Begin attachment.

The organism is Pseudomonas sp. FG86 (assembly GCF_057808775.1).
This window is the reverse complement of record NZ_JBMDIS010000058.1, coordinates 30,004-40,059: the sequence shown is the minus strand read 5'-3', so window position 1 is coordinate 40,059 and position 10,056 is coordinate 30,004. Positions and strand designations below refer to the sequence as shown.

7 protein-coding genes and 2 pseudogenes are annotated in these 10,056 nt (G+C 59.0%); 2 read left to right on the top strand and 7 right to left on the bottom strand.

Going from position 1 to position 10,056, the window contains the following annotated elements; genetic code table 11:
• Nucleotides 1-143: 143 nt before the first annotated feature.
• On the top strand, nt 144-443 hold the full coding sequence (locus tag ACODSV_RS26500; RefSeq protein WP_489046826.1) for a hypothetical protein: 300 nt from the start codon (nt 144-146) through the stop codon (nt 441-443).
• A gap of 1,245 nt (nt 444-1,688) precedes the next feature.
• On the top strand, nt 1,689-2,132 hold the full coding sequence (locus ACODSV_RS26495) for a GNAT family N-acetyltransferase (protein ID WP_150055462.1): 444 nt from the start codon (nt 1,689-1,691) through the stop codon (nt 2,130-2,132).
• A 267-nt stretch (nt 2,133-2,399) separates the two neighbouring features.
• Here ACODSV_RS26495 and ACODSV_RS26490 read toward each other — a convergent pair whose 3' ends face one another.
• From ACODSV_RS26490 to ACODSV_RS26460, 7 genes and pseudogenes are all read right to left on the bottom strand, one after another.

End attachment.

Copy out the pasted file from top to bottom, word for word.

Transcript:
The organism is Pseudomonas sp. FG86 (assembly GCF_057808775.1).
This window is the reverse complement of record NZ_JBMDIS010000058.1, coordinates 30,004-40,059: the sequence shown is the minus strand read 5'-3', so window position 1 is coordinate 40,059 and position 10,056 is coordinate 30,004. Positions and strand designations below refer to the sequence as shown.

7 protein-coding genes and 2 pseudogenes are annotated in these 10,056 nt (G+C 59.0%); 2 read left to right on the top strand and 7 right to left on the bottom strand.

Going from position 1 to position 10,056, the window contains the following annotated elements; genetic code table 11:
• Nucleotides 1-143: 143 nt before the first annotated feature.
• On the top strand, nt 144-443 hold the full coding sequence (locus tag ACODSV_RS26500; RefSeq protein WP_489046826.1) for a hypothetical protein: 300 nt from the start codon (nt 144-146) through the stop codon (nt 441-443).
• A gap of 1,245 nt (nt 444-1,688) precedes the next feature.
• On the top strand, nt 1,689-2,132 hold the full coding sequence (locus ACODSV_RS26495) for a GNAT family N-acetyltransferase (protein ID WP_150055462.1): 444 nt from the start codon (nt 1,689-1,691) through the stop codon (nt 2,130-2,132).
• A 267-nt stretch (nt 2,133-2,399) separates the two neighbouring features.
• Here ACODSV_RS26495 and ACODSV_RS26490 read toward each other — a convergent pair whose 3' ends face one another.
• From ACODSV_RS26490 to ACODSV_RS26460, 7 genes and pseudogenes are all read right to left on the bottom strand, one after another.